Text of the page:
Keeping your healthcare career certification means school is never really over. Different careers within healthcare require workers to take a number of continuing education credits every year or so to keep up with the latest developments.
Healthcare workers may take classes to fulfill those credits through their employer or privately, at one of the area colleges that offer healthcare degree or certificate programs.
Logging On For Education
Officials at HealthEast (www.healtheast.org) decided about three years ago to make its online education programs available not only for mandatory education for its entire staff, but for individual professional development, according to De Granstrom, continuing education manager for HealthEast. "We need to provide an opportunity for staff members to get their education when their schedules allow for it," Granstrom explains. "If they choose to take some education programs for their own professional growth, let's provide them the opportunity." Using the in-house system, HealthEast employees log on with their employee numbers and HealthEast keeps track of their credit hours, Granstrom says. HealthEast also provides online access to transcripts for staff members to supply to their certifying organization.
"The beauty of online is that staff members can complete it at their own pace," Granstrom adds. "Online courses range anywhere from 15 minutes long up to an hour."
Workers who prefer not to use the online system may still take classes in person. For instance, HealthEast recently offered a mandatory perinatal safety class during a work day, on an evening and on a Saturday. "We're trying to make it as easy as possible to number one, get the education they're required to get and number two, for them to get the education that they would like to get, and in multiple formats."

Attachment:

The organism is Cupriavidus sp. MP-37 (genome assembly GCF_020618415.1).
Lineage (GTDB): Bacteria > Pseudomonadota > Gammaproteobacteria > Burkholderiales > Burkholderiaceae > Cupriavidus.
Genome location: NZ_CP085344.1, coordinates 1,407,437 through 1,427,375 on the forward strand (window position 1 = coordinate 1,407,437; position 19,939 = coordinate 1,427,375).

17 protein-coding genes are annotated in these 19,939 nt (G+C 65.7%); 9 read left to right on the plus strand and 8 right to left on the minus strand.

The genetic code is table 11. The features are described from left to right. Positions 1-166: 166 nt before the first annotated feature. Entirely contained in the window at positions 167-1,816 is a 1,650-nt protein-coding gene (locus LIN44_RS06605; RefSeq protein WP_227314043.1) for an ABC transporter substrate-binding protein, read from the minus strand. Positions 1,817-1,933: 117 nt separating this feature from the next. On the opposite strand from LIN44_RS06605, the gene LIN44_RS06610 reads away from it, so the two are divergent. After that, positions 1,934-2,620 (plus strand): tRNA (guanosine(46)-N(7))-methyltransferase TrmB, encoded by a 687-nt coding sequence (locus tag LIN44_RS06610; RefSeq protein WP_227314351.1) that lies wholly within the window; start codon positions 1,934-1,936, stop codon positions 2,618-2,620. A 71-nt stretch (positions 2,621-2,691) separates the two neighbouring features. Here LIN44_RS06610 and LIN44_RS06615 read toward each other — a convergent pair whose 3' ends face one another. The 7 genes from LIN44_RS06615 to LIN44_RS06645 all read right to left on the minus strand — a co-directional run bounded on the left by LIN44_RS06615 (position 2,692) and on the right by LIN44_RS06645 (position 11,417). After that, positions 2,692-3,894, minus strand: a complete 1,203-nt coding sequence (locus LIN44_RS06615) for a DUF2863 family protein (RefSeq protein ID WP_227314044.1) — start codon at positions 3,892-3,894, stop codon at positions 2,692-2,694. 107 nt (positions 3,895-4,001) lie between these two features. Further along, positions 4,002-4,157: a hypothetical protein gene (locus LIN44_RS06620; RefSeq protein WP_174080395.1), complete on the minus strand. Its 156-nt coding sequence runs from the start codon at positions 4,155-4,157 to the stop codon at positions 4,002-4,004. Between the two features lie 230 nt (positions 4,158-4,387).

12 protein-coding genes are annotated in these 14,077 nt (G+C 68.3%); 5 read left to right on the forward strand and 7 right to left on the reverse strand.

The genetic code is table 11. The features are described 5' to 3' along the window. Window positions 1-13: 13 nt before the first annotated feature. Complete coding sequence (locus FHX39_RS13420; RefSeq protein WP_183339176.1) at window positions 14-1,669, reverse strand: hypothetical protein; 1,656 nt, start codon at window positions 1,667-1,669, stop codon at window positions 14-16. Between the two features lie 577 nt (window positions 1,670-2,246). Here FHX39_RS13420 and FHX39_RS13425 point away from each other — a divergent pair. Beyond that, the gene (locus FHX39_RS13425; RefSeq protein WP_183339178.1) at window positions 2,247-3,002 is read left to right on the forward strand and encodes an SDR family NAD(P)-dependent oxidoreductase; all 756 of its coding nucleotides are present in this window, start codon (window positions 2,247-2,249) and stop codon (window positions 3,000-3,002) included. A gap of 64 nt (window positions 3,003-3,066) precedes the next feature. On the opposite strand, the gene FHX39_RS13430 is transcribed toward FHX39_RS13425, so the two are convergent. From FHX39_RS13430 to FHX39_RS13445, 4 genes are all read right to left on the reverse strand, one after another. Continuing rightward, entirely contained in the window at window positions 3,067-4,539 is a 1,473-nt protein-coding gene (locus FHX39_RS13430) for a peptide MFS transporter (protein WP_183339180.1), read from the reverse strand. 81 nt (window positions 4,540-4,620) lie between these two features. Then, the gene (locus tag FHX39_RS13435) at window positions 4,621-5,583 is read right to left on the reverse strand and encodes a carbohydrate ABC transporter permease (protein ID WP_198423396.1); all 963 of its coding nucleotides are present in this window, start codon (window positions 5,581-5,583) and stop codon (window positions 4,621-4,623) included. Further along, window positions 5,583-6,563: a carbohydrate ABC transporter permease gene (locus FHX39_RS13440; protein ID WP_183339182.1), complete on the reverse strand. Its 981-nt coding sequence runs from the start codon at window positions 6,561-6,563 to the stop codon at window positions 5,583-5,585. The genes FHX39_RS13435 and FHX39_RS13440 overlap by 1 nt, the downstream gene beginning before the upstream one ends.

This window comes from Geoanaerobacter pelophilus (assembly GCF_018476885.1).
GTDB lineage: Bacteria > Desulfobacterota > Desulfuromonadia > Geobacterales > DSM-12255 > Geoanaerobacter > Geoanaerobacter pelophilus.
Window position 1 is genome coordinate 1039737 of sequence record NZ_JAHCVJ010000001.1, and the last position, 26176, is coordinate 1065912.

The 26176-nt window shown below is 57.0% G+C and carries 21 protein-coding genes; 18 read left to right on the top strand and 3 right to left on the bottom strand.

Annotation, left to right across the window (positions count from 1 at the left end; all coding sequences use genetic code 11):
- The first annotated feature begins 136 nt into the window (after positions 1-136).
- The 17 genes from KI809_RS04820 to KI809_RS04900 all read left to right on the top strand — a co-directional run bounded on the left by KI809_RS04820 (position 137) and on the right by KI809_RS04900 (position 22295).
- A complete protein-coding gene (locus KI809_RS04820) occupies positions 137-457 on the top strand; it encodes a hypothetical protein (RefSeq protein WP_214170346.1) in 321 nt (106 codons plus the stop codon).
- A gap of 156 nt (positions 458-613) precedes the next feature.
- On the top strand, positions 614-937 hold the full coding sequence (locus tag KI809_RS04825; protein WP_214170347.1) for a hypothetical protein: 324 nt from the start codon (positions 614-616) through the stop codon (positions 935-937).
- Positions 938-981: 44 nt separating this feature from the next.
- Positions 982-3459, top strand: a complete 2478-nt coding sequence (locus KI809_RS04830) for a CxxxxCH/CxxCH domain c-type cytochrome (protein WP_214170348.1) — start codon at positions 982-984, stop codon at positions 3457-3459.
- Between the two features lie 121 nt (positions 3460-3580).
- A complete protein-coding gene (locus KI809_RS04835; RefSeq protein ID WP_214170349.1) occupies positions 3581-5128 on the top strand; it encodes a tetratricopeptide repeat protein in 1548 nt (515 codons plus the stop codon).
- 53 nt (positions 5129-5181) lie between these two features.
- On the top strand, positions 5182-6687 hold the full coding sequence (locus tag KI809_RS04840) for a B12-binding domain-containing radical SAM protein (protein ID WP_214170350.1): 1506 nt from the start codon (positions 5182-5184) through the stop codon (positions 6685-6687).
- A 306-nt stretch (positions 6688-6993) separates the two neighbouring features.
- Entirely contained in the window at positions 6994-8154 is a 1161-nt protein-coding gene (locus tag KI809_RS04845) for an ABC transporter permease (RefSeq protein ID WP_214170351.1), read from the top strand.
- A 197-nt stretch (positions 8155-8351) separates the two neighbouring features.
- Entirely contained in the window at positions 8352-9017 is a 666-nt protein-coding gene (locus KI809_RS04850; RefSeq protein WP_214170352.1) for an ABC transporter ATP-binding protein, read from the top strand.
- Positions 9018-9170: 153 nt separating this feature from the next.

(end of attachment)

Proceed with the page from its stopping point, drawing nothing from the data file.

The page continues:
Minneapolis Community and Technical College (www.minneapolis.edu) offers several continuing education classes in nursing and counseling, according to Jess Niebuhr, dean for Workforce Development. "Most of what we currently offer is a class at a time. That class will vary from being a few hours long to a couple days long," Niebuhr says. "We're finding that employers don't want employees to be gone for a big chunk of time."
MCTC is studying how to combine a three-to-four hour session with self-study, with the instructor verifying that the student has covered the material. The college also tries not to schedule continuing education classes on Fridays, which would interfere with many hospitals' shift change schedule, according to Niebuhr.
"We try to have a variety of evening offerings, weekend offerings," she says. "For example, we have some critical care courses being offered this spring. Those will all be offered in the evening."